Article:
The Seagull, Harold Pinter Theatre: Game of Thrones star’s West End debut doesn’t half drag-on

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Emilia Clarke in ‘The Seagull’  (Marc Brenner)
Emilia Clarke in ‘The Seagull’ (Marc Brenner)

“Don’t you want to be a real actress, take risks?” someone asks Nina in Anya Reiss’s cool rewrite of The Seagull. The fact that Nina is played by Game of Thrones star Emilia Clarke, in her West End debut, adds an extra frisson. Clarke had already started playing the role in previews when theatres shut down in March 2020; she recently said that she feels she was “meant” to be in Jamie Lloyd’s production. It’s certainly been a long time coming.

So, was swapping fiery dragons for Chekhov’s metaphorical dead seagull worth it? I can definitely see why Clarke would be attracted to Reiss’s wry, thinky version. It asks big questions about how we can be artists. It’s staged in a bold, minimalist way. It seems to be reaching for something radical. But this self-consciously languorous production is going to be divisive. Some may find meaning, like the character who says Konstantin’s play made an impression on him, but “I don’t know what kind yet”. I found it unrewarding: slow-burning, always undercutting itself, to little end.

Chekhov’s 1895 play is about two things that never go well together: love triangles and tortured artists. Konstantin, who wants to be a disruptive creative force, loves Nina, who wants to be a better actress. She loves Trigorin, a famous writer who is unfulfilled by his success. Trigorin is Arkadina’s lover. She’s Konstantin’s mother. Yikes. It’s a lot. The action unfolds mostly as a set of pithy back-and-forths between the characters, who are all marinating in their own disappointments. Trigorin describes to Nina the burden of being a writer, unable to live normally without sifting everything for potential material. It’s “as if I’m eating my own life,” he says. “What am I cannibalising even the mundane things for?”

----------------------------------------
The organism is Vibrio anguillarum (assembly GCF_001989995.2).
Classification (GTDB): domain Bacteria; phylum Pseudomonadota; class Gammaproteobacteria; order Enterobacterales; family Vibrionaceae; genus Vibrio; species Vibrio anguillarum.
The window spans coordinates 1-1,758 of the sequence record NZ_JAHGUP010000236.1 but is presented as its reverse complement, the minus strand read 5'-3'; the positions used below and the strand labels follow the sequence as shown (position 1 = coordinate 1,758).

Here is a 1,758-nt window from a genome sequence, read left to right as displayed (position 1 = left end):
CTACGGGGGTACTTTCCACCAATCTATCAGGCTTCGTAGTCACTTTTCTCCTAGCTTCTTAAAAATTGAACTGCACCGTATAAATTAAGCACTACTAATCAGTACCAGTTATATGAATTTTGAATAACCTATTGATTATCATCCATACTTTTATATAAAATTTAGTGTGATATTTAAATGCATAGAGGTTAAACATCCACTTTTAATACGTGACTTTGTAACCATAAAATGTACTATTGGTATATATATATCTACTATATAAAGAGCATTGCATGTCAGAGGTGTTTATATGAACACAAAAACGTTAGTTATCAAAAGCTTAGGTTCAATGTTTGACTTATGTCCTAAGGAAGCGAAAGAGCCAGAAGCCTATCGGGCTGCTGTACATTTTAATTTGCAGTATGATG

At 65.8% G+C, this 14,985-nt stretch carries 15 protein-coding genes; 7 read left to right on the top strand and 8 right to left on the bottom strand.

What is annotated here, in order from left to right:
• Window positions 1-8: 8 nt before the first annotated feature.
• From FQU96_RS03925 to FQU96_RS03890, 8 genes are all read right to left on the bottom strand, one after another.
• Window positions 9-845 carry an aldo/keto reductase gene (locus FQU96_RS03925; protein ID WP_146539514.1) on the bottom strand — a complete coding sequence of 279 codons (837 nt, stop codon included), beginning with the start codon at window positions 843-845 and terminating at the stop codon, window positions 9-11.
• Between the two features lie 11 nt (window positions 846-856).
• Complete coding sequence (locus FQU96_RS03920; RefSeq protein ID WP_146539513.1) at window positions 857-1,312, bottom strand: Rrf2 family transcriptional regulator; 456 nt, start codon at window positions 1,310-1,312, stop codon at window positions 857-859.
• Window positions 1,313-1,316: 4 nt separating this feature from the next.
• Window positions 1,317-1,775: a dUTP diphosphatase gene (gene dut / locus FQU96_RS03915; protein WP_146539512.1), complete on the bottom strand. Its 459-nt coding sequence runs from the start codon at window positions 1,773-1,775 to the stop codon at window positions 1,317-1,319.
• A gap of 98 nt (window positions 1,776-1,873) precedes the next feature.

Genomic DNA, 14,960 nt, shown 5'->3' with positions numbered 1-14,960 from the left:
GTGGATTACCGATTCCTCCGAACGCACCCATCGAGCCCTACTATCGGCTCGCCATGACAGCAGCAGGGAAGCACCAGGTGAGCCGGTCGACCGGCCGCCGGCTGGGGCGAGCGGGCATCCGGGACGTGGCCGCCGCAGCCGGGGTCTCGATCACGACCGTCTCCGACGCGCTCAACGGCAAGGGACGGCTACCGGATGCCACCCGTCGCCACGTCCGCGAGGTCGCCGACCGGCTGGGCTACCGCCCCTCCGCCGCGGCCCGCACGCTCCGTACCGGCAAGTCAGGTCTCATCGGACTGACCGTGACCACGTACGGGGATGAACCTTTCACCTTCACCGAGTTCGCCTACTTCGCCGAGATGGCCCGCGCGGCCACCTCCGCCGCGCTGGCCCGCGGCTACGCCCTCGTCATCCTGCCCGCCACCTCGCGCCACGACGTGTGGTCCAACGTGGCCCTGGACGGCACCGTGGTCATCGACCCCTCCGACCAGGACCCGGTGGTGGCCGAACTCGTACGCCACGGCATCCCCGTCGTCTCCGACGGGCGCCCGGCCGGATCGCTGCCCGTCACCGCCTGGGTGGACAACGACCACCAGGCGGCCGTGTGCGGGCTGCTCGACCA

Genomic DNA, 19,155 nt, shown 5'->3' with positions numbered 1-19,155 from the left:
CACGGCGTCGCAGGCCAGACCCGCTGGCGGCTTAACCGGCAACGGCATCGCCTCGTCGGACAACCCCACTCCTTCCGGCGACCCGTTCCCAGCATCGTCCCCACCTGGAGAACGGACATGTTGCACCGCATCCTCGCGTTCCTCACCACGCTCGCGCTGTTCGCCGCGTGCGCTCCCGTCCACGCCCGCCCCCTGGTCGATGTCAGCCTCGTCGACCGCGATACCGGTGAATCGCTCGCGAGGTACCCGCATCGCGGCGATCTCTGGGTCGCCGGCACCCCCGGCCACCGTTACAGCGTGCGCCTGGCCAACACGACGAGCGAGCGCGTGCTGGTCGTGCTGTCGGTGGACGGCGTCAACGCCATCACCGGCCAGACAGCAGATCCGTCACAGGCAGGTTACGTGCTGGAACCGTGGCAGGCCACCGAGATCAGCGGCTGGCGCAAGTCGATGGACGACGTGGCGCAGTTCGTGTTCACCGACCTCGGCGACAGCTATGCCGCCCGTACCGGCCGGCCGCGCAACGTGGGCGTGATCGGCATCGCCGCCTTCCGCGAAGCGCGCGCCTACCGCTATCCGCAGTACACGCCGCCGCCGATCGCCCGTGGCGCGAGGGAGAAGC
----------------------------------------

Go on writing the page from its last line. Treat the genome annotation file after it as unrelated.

Indira Varma, one of Clarke’s co-stars in Game of Thrones, is the standout as vain actress Arkadina, bringing a sense of fun and elan that’s sometimes lacking elsewhere. “Have you ever seen me not put together? No. Because no one has,” she says, drolly, at one point. Daniel Monks too gives a very compelling performance as Konstantin, disappointed by the world’s indifference to his burdensome ambitions. Clarke’s role isn’t as box office as you may have been led to believe – it’s a minor key, unfussy performance. She’s often required to smile, gaze adoringly, or sit silently – but she conveys Nina’s earnest refusal to give up hope.

The staging is determinedly spare – just plastic chairs, chipboard walls. The actors are mic-ed up and barefoot, wearing comfy, floaty clothes. It’s hard not to compare it to Lloyd’s vastly more exciting production of Cyrano de Bergerac, given the shared visual language. But where that show swaggered, using spoken word to bring electricity to the source material, this one feels too static – almost like a radio play.

It’s the self-referential script that does for The Seagull in the end, though. Its knowingness about poking fun at theatre and writers ends up feeling smug and self-indulgent. “All speeches, no action,” Nina says of Konstantin’s play early on – it’s an arch self-awareness that dares you to take issue while guarding against having to do anything more. It seems to want to have its cake and eat it, but as Trigorin suggests, it just ends up eating itself.

The Seagull is at the Harold Pinter Theatre until 10 September

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